While the original Anna Karenina is a doorstop of a novel, a nineteenth century work of literary realism whose power accumulates through dense detail over hundreds of pages, The Book of Anna is a slim, playful sequel set in the early twentieth century that is deeply attuned to the concerns of the twenty-first ... Boullosa takes a playful, postmodern approach to her material ... Sergei and Anya, Tolstoy’s characters, feel somewhat static on the page, while Boullosa’s own creations—particularly the anarchist Clementine and the canny Claudia—feel most alive ... The Book of Anna succeeds at defamiliarizing Tolstoy’s original, re-envisioning it through an entertaining feminist lens. It left me wanting to read more of Boullosa’s work — and hoping that more of it will soon be available to the English-speaking world.
A madcap romp through St. Petersburg jumbles fiction together with history, anarchists with royalists, sense with nonsense ... an absurdist tour de force account of early revolutionary activity ... It seems that Anna Karenina has left behind not one but two manuscripts written in an opium-fueled state. The second of these, a fairy tale about a girl named Anna, drives the latter half of Boullosa’s book. What does this all add up to? Who could say? The czar is taking a bubble bath, but the masses are on the march. All roads seem to point toward revolution ... Reminiscent of Bolaño, Borges, and Pynchon, but Boullosa’s utterly original voice is at its best when it’s let loose.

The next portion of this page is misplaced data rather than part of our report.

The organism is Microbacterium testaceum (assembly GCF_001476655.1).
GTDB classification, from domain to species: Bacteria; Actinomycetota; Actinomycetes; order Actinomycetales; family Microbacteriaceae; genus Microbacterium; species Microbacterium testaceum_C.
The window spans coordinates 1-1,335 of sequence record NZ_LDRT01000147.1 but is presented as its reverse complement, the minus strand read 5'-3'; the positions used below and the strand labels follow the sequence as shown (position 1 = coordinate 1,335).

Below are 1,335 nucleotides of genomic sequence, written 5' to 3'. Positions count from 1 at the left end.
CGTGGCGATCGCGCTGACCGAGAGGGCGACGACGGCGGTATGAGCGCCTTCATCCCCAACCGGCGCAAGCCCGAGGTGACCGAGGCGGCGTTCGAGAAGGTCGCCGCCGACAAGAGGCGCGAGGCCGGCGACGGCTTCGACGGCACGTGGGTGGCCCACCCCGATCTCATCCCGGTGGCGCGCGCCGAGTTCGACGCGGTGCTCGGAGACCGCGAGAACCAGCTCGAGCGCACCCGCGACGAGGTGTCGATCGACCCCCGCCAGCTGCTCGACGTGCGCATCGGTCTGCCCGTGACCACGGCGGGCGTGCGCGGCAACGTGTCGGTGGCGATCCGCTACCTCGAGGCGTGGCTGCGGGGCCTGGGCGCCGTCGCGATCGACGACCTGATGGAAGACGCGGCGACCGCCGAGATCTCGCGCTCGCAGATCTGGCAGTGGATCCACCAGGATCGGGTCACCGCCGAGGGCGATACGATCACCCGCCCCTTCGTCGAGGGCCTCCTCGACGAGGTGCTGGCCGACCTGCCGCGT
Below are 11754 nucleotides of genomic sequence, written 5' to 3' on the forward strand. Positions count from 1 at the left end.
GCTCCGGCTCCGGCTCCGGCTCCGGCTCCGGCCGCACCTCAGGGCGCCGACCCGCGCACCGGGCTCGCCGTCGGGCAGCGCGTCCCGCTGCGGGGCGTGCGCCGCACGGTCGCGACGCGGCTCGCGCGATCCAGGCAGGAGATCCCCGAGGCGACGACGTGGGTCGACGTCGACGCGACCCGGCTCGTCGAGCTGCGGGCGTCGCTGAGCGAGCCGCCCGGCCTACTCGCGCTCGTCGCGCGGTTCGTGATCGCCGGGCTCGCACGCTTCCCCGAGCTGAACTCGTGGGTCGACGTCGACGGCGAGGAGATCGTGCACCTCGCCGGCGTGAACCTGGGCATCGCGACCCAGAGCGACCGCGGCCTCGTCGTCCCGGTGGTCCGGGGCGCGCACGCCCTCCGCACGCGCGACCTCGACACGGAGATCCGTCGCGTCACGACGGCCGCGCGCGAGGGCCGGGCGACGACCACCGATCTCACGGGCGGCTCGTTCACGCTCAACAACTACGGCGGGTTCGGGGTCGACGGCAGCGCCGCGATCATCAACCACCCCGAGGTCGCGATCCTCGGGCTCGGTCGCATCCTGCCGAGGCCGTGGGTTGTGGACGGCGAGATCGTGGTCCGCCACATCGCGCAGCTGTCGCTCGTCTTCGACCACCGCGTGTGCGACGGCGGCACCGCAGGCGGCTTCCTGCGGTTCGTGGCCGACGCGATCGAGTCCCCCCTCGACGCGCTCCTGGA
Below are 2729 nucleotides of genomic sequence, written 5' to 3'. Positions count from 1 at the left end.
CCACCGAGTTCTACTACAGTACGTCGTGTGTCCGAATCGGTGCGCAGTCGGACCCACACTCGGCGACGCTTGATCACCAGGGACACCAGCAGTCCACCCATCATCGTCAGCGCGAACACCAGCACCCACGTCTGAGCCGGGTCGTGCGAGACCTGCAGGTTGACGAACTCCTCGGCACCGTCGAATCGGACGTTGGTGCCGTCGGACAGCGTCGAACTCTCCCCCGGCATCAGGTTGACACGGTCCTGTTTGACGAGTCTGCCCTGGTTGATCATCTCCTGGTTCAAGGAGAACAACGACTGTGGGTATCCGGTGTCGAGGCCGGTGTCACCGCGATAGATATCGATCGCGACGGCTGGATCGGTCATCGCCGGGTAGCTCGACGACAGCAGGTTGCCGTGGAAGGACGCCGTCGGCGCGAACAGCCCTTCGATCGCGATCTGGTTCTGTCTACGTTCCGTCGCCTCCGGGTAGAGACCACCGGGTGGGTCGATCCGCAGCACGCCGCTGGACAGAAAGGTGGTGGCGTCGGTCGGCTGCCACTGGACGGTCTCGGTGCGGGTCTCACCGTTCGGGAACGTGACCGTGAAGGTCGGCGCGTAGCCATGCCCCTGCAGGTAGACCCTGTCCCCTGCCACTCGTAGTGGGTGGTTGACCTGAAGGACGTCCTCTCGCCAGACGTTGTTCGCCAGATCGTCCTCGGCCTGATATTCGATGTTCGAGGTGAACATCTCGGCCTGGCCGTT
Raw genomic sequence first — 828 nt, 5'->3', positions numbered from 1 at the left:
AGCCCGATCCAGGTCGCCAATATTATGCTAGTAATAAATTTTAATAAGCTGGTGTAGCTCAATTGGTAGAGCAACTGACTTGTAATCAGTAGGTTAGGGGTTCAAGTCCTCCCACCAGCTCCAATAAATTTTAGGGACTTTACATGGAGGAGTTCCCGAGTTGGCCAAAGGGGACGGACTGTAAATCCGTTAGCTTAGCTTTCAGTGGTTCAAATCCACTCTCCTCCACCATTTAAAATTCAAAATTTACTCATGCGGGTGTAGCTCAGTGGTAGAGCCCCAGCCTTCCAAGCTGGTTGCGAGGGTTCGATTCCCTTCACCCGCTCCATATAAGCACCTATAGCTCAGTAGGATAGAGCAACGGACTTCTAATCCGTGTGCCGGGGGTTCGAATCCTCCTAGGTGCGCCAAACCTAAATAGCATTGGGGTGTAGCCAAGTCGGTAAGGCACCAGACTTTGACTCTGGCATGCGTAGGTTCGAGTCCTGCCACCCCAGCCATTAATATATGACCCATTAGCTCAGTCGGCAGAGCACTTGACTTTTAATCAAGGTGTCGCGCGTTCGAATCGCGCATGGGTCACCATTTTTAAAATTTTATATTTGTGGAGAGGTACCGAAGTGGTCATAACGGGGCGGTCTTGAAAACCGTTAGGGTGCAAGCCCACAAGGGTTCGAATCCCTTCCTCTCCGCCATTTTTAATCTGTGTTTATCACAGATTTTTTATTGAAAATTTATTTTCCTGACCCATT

Boullosa...imagines the legacy of Tolstoy’s character Anna Karenina in revolutionary St. Petersburg in this inspired if slight tale ... In short, pointed chapters, Boullosa draws on St. Petersburg’s revolutionary fervor, making an implicit analogy between historical social movements and Anna’s personal attempt at liberation with a long, revisionist fairy tale purportedly written by Anna before her death. Despite the novel’s undeniable thrills, the characters do not progress beyond their roles as representations. Boullosa’s speculative rumination falls short.